Because it was the last day before a vacation, the kids were very, very distracted. I tried a different order of events each class period until I got it right. 8th period was the best, so you get to see 8th period's order of things. First, we briefly reviewed Chapter 11 and some of the previous chapters with circling questions. I wanted it to be fresh in their minds before I had them evaluate the novel and communicate what they learned about Bolivia.
Next, they filled out said evaluations, answering the following questions. I'll post their answers once I sort through them.
1. What are some things you learned about Bolivian culture?
2. What was the most interesting part of the book to you?
3. What was the most difficult part about reading this book?
4. What do you wish we would learn about next?
5. Any other comments about the novel?
As our last activity of the day, students created their own Ekekos and decorated them with gifts for their friends and family. Using the template from the teacher's guide, students colored an Ekeko and drew miniature items that represented what they would like to give to their families. The problem was, they couldn't remember multi-step directions today, so I broke it up into steps. Step one: draw 3 or more mini-gifts you would give your family or friends (5 min). Step two: label the gifts in Spanish (5 min). Step three: color and decorate (10 min).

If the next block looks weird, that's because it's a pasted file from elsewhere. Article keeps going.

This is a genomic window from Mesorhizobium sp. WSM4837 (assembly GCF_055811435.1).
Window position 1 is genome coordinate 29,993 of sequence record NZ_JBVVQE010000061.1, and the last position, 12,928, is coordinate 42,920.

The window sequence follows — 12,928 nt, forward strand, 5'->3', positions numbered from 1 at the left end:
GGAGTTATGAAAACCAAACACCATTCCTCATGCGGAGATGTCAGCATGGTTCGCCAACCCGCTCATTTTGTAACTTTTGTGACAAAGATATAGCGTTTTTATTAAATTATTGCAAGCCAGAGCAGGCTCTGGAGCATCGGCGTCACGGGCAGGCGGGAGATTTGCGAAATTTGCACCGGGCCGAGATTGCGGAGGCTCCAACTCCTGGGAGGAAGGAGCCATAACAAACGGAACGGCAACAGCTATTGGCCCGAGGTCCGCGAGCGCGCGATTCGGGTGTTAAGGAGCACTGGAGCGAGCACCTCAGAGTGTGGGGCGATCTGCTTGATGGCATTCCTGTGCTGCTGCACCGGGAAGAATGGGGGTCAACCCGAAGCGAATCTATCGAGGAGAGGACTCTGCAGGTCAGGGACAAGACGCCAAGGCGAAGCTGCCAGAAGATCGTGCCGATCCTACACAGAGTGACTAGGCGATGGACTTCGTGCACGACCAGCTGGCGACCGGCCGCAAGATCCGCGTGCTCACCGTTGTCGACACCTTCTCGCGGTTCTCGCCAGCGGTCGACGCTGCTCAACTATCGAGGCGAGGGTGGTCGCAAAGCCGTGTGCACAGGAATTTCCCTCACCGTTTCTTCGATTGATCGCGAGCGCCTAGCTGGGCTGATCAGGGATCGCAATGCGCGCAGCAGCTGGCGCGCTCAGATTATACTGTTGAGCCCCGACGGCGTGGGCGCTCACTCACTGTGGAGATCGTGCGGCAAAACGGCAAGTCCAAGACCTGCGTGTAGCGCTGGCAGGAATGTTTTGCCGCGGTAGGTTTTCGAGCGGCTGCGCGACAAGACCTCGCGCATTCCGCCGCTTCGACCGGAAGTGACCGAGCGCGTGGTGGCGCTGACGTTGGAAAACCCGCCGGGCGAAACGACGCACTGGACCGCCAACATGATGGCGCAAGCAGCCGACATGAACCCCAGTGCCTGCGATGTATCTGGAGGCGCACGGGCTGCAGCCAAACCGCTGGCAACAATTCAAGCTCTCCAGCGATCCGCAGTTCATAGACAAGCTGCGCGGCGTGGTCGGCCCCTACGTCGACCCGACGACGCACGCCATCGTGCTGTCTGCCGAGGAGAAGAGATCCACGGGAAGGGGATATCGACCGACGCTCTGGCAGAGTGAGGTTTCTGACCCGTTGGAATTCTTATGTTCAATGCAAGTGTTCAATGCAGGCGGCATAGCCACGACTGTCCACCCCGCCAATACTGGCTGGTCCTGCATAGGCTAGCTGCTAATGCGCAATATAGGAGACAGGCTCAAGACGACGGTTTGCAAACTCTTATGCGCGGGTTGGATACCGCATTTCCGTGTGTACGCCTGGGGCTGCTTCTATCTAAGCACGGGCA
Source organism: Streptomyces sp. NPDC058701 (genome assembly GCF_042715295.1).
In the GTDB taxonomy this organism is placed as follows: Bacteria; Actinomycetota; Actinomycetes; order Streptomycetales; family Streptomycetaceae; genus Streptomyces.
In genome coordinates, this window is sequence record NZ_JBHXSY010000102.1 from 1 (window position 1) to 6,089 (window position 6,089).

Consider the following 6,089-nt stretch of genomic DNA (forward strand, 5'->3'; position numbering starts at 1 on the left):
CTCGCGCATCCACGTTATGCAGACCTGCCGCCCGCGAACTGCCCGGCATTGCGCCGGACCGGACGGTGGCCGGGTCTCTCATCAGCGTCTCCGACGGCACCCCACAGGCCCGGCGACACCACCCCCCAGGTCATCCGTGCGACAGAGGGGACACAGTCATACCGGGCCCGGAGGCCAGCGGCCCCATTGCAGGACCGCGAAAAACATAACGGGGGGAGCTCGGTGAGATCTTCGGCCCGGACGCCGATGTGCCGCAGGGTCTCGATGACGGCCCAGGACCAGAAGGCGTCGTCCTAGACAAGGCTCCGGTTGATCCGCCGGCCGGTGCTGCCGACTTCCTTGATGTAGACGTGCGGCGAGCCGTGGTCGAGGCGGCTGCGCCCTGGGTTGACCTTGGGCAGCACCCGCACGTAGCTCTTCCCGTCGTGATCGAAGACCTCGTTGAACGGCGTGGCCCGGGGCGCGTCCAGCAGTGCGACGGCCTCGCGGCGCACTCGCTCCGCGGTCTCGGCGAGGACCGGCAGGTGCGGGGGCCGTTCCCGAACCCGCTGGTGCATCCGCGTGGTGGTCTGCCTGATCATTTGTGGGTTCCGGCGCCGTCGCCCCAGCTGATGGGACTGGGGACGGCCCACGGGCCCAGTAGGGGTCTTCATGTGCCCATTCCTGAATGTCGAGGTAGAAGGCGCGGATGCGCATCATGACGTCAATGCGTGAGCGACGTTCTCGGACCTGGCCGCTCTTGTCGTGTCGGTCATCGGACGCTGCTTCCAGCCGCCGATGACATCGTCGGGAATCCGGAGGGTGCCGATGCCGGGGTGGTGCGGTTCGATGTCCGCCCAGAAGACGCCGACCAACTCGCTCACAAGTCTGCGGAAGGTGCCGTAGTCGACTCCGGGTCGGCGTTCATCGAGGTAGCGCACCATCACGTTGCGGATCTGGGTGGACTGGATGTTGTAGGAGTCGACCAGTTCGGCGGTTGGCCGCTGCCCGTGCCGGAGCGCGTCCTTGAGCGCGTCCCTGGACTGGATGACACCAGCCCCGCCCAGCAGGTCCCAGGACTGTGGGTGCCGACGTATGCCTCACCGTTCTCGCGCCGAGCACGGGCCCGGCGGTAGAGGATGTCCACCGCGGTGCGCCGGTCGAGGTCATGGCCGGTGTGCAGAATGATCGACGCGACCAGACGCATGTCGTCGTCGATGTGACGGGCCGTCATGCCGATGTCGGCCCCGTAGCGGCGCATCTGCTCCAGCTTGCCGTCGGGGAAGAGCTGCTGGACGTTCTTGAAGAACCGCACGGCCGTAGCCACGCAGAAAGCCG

Last weekend John Oliver had a funny segment about the Bolivian zebras, the young people who wear zebra costumes and help teach citizens about traffic laws. It is a really positive segment that doesn't make fun of Bolivian culture or swear at all, so I decided to show it in class. There IS one mildly inappropriate moment around 2:40, so I downloaded the video and clipped it in Movie Maker before showing it to my middle-schoolers. We watched this five-minute video while the students finished up coloring their Ekekos.
Last, students presented their Ekekos to each other, using the phrase "Me gustaria ____________ para ________." I don't have art-loving kids this year, so a lot of them were honestly pretty terrible, but the writing and speaking part was fine, and it was a fun activity to keep them engaged the day before a break. Here's a sampling of some of the better ones: